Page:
Several recent stories, like this one from the Washington Post’s Philip Rucker and Robert Costa, report that influential Republicans have become increasingly resigned to the prospect of Donald Trump as their nominee. One theme in these stories is that the GOP “donor class” seems to have persuaded itself that Trump might not be such a bad general election candidate.
On that point, the donor class is probably wrong.
It’s hard to say exactly how well (or poorly) Trump might fare as the Republican nominee. Partisanship is strong enough in the U.S. that even some of his most ardent detractors in the GOP would come around to support him were he the Republican candidate. Trump has some cunning political instincts, and might not hesitate to shift back to the center if he won the GOP nomination. A recession or a terror attack later this year could work in his favor.
But Trump would start at a disadvantage: Most Americans just really don’t like the guy.
Contra Rupert Murdoch’s assertion about Trump having crossover appeal, Trump is extraordinarily unpopular with independent voters and Democrats. Gallup polling conducted over the past six weeks found Trump with a -27-percentage-point net favorability rating among independent voters, and a -70-point net rating among Democrats; both marks are easily the worst in the GOP field. (Trump also has less-than-spectacular favorable ratings among his fellow Republicans.)
Favorability ratings can vary quite a bit from pollster to pollster, however, so I went back and collected a broader array of data. Specifically, I took an average of each candidate’s favorability ratings in polls from the Huffington Post Pollster database since Nov. 1.1
We’ve got an unpopular set of presidential candidates this year– Bernie Sanders is the only candidate in either party with a net-positive favorability rating — but Trump is the most unpopular of all. His favorability rating is 33 percent, as compared with an unfavorable rating of 58 percent, for a net rating of -25 percentage points. By comparison Hillary Clinton, whose favorability ratings are notoriously poor, has a 42 percent favorable rating against a 50 percent unfavorable rating, for a net of -8 points. Those are bad numbers, but nowhere near as bad as Trump’s.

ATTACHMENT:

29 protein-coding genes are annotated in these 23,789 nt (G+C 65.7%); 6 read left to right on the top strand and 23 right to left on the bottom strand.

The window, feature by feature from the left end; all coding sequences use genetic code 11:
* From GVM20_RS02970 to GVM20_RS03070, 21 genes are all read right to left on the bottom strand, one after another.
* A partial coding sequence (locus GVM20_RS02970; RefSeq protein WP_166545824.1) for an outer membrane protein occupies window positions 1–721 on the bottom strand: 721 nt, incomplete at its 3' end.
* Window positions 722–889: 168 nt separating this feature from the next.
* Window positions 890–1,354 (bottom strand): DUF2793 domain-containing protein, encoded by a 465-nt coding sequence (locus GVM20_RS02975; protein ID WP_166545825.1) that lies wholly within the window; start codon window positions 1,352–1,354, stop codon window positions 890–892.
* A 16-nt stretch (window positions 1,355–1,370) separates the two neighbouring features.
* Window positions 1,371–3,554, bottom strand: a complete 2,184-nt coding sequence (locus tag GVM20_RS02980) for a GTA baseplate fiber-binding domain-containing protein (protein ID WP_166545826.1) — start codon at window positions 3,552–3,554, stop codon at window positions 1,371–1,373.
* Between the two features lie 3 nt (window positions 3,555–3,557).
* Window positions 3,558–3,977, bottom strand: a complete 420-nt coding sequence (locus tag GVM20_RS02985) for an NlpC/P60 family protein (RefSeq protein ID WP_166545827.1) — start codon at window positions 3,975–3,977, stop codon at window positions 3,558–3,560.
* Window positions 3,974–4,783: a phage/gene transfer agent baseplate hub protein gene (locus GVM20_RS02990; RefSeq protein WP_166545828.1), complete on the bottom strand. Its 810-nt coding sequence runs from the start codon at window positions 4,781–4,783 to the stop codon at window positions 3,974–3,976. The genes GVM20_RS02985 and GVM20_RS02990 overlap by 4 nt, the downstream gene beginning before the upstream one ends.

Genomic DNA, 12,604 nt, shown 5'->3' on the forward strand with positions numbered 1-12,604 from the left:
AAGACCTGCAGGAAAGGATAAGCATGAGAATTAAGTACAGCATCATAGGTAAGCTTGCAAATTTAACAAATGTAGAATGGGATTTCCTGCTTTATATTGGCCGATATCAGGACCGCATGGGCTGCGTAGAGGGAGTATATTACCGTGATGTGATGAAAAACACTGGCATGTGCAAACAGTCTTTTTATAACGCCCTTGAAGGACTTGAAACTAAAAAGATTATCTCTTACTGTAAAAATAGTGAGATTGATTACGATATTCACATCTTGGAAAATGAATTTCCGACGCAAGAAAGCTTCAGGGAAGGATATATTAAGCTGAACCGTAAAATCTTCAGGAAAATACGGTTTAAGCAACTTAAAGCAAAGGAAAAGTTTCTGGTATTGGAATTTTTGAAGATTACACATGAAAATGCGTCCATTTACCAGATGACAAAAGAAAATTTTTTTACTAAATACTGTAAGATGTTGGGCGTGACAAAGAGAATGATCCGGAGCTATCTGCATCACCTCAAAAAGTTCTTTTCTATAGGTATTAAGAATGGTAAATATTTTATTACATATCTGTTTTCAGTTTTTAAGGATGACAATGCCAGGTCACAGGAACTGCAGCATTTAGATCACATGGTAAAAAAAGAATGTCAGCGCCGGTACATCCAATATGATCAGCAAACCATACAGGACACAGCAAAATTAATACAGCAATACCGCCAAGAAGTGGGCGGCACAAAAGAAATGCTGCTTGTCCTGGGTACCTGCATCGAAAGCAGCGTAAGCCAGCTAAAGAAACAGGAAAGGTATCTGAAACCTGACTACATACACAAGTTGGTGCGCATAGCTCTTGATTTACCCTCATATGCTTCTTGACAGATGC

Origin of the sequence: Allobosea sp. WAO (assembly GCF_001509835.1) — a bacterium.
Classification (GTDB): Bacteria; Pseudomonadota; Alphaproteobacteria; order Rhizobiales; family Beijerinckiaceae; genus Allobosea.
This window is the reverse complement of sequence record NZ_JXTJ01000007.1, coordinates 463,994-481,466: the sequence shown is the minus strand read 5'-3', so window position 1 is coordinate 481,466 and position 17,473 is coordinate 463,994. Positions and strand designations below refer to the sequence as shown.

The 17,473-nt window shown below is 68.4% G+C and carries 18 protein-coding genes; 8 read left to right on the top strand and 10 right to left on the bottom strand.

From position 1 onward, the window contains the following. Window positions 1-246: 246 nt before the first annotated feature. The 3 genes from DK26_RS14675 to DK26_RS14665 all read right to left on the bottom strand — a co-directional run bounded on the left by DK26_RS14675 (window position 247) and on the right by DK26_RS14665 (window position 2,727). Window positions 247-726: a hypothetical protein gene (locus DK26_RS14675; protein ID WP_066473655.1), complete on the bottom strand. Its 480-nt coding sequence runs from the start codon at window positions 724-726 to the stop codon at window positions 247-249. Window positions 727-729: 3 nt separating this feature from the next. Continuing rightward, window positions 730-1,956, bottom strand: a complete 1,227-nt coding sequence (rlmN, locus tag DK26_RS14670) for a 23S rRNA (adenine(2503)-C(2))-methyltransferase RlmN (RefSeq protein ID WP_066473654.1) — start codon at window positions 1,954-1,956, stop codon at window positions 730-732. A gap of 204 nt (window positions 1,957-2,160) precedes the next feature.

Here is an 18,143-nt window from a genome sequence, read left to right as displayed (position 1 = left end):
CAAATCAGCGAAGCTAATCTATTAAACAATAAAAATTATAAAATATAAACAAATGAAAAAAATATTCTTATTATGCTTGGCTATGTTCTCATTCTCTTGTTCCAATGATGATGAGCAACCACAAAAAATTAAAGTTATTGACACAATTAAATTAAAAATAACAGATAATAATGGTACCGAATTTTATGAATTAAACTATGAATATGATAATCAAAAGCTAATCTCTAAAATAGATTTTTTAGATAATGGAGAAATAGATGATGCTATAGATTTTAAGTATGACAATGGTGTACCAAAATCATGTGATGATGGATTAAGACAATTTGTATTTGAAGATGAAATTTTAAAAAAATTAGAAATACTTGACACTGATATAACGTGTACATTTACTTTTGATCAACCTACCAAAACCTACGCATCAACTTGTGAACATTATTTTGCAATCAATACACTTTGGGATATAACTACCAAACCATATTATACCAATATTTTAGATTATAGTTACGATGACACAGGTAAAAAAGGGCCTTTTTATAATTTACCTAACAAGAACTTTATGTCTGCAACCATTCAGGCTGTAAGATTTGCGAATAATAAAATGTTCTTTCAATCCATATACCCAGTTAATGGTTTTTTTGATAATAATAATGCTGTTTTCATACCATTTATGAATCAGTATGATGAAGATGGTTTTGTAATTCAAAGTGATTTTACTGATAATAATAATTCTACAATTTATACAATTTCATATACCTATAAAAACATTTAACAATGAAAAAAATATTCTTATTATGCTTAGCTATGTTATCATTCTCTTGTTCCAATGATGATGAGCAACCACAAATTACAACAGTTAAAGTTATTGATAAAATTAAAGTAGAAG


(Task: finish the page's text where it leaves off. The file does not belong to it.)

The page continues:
This is not just a recent phenomenon; Trump’s favorability ratings have been consistently poor. It’s true that his favorability numbers improved quite a bit among Republicans once he began running for president. But those gains were almost exactly offset by declines among independents and Democrats. In fact, his overall favorability ratings have been just about unchanged since he began running for president in June:
Head-to-head polls of hypothetical general election matchups have almost no predictive power at this stage of the campaign, but for what it’s worth, Trump tends to fare relatively poorly in those too. On average,2 in polls since Nov. 1, Trump trails Clinton by 5 percentage points, while Clinton and Marco Rubio are tied.
You could plausibly argue that Ted Cruz would be a worse nominee than Trump despite having better favorability ratings and faring slightly better in general election head-to-heads.3 There’s reasonably clear evidence that voters tend to punish candidates with “extreme” (far right or far left) ideologies, and by statistical measures Cruz would be the most conservative nominee since (and possibly including) Barry Goldwater in 1964. Trump’s ideology is harder to pin down.
But that Cruz might be a bad nominee doesn’t make Trump a good one. It’s a perplexing that Republican elites have resigned to nominating either Trump or Cruz when nine other candidates are running and no one has voted yet.
Check out the latest polls and forecasts for the 2016 presidential primaries.